Among the important findings are the microbial diversity associated with secondary mineral deposits from Canary and Galapagos Islands. The 16S rRNA gene analyses showed that Actinobacteria and Proteobacteria dominated in these lava tube cave systems. Most of the phylotypes associated with these lava tube speleothems were affiliated to chemoautotrophs, such as Ferrithrix thermotolerans, and other mineral utilizing microorganisms like Aciditerrimonas ferrireducens, Desulfuromonas sp. and Desulfovibrio sp., suggesting that many of the phylotypes identified are adapted to extreme subsurface environments. Moreover, many of the clone sequences were unassigned to classified species when using SILVA database, indicating that these subsurface environments represent a potential source of novel taxa and metabolic pathways.

The suitability of cave speleothems as biosignature repositories was investigated for samples collected in Canary, Easter and Galapagos Islands. Microbial mats, extracellular polymeric substances and mineral deposits bearing Si, Ca or Fe, tubular empty sheaths, mineralized cells, filamentous fabrics, as well as “cell-sized” etch pits or microborings produced by bacterial cells were commonly observed. These features evidence microbe-mineral interactions and represent mineralogical and microbial signatures of life. Hence, we propose lava tubes of Canary, Easter and Galapagos Islands as suitable environments to acquire valuable data for comparative astrobiological studies between Earth’s caves and Mars subterranean environments.

In summary, the results obtained within the DECAVE project allowed a deeper understanding on the nature and origin of secondary mineral deposits from lava tubes of Canary Islands (Spain), Easter Island (Chile) and Galapagos Islands (Ecuador), as well as the recognition of biosignatures valuable for astrobiology. In addition to novel insights in cave deposits, this individual research project contributed to better understand the adaptability of extremophiles to hostile rock environments and their interaction with minerals. We expect that the dissemination of the DECAVE project results contribute for further studies on the search for traces of life in the geological record of the Earth’s subsurface and possibly on other planets, as well as to estimate the plausible habitability of Mars subsurface.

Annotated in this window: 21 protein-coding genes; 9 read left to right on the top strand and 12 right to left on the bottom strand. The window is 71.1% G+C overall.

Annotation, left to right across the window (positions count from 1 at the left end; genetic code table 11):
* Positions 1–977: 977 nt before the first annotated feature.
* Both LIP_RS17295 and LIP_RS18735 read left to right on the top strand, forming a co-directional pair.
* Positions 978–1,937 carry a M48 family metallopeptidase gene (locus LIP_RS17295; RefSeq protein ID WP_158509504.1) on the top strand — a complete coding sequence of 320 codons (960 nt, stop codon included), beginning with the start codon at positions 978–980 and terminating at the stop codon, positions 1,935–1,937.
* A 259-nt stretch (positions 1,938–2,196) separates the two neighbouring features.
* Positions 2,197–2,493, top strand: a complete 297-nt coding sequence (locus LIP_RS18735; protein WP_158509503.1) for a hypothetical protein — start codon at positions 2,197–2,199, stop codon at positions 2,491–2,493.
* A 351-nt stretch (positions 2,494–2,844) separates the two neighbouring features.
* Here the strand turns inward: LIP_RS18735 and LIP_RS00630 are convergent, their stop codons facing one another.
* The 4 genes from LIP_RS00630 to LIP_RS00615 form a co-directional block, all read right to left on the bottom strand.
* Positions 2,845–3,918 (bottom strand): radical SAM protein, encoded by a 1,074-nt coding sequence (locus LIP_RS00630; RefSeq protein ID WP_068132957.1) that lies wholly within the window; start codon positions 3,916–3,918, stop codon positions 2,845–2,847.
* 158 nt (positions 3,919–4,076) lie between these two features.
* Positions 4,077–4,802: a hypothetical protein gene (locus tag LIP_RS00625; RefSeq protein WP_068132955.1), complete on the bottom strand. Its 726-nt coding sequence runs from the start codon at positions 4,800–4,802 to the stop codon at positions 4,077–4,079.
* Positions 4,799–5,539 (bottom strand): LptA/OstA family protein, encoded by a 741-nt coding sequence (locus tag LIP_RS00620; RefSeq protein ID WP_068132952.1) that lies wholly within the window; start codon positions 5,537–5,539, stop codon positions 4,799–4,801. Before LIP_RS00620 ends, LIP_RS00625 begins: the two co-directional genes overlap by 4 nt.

The dissemination and transfer of knowledge activities during the reporting period (24 months) comprised 7 papers in international journals included in SCI, 1 article under revision, 1 submitted and 2 in preparation. In addition, 3 peer-reviewed book chapters have been published. The fellow has participated in 22 national and international conferences, 1 as invited speaker (22nd International Karstological School, Slovenia) and 6 will be presented after the execution of the DECAVE project.
Moreover, the development of the DECAVE project has provided:
• Remarkable mastery in microbiology and molecular biology techniques, scanning electron microscopy, and analytical techniques for geochemical and mineralogical characterization.
• Co-operation through joint experimental activities with national and international researcher groups involving further co-authorship of journal articles.
• Coordination, supervising and leadership skills through the supervision of 2 PhD students, 1 PhD student research stay at the host group, coordination tasks in the laboratory, and DECAVE project management.
• Transferable skill training and reinforcement of communication, initiative and social skills by disseminating the relevant results of the DECAVE project in international scientific meetings and seminars at the host Institute and international institutions during short-term research visits.
• Significant scientific maturity and expertise essential to be awarded with a 2-year postdoctoral contract in the framework of the Juan de la Cierva programme of the Spanish Ministry of Economy and Competitiveness (MINECO). This contract has recently started and will allow her to continue a promising scientific career at the host institution.

Acknowledgements: This research has received financial support from the European Commission 7th Framework Programme Marie Curie Actions (FP7-PEOPLE-2012-IEF) under grant agreement nº328689.